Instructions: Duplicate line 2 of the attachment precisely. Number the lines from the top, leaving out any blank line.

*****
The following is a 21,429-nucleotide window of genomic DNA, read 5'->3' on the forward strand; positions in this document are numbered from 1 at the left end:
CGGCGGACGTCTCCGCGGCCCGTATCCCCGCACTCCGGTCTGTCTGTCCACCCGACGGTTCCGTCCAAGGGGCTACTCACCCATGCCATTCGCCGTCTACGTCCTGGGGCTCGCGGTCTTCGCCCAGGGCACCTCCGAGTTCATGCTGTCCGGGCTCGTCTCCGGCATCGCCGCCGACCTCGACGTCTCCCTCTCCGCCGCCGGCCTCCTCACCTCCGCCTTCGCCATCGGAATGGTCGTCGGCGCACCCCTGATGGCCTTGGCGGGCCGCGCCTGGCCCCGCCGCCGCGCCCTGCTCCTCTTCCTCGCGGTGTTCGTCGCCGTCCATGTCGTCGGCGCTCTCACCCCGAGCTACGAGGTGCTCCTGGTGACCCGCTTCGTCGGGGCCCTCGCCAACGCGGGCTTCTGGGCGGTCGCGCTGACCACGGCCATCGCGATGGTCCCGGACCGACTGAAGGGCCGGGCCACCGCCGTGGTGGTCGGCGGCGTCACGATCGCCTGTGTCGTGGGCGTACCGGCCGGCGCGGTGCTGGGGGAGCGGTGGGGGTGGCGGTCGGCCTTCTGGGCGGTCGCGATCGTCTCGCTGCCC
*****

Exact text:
CGGCGGACGTCTCCGCGGCCCGTATCCCCGCACTCCGGTCTGTCTGTCCACCCGACGGTTCCGTCCAAGGGGCTACTCACCCATGCCATTCGCCGTCTACGTCCTGGGGCTCGCGGTCTTCGCCCAGGGCACCTCCGAGTTCATGCTGTCCGGGCTCGTCTCCGGCATCGCCGCCGACCTCGACGTCTCCCTCTCCGCCGCCGGCCTCCTCACCTCCGCCTTCGCCATCGGAATGGTCGTCGGCGCACCCCTGATGGCCTTGGCGGGCCGCGCCTGGCCCCGCCGCCGCGCCCTGCTCCTCTTCCTCGCGGTGTTCGTCGCCGTCCATGTCGTCGGCGCTCTCACCCCGAGCTACGAGGTGCTCCTGGTGACCCGCTTCGTCGGGGCCCTCGCCAACGCGGGCTTCTGGGCGGTCGCGCTGACCACGGCCATCGCGATGGTCCCGGACCGACTGAAGGGCCGGGCCACCGCCGTGGTGGTCGGCGGCGTCACGATCGCCTGTGTCGTGGGCGTACCGGCCGGCGCGGTGCTGGGGGAGCGGTGGGGGTGGCGGTCGGCCTTCTGGGCGGTCGCGATCGTCTCGCTGCCC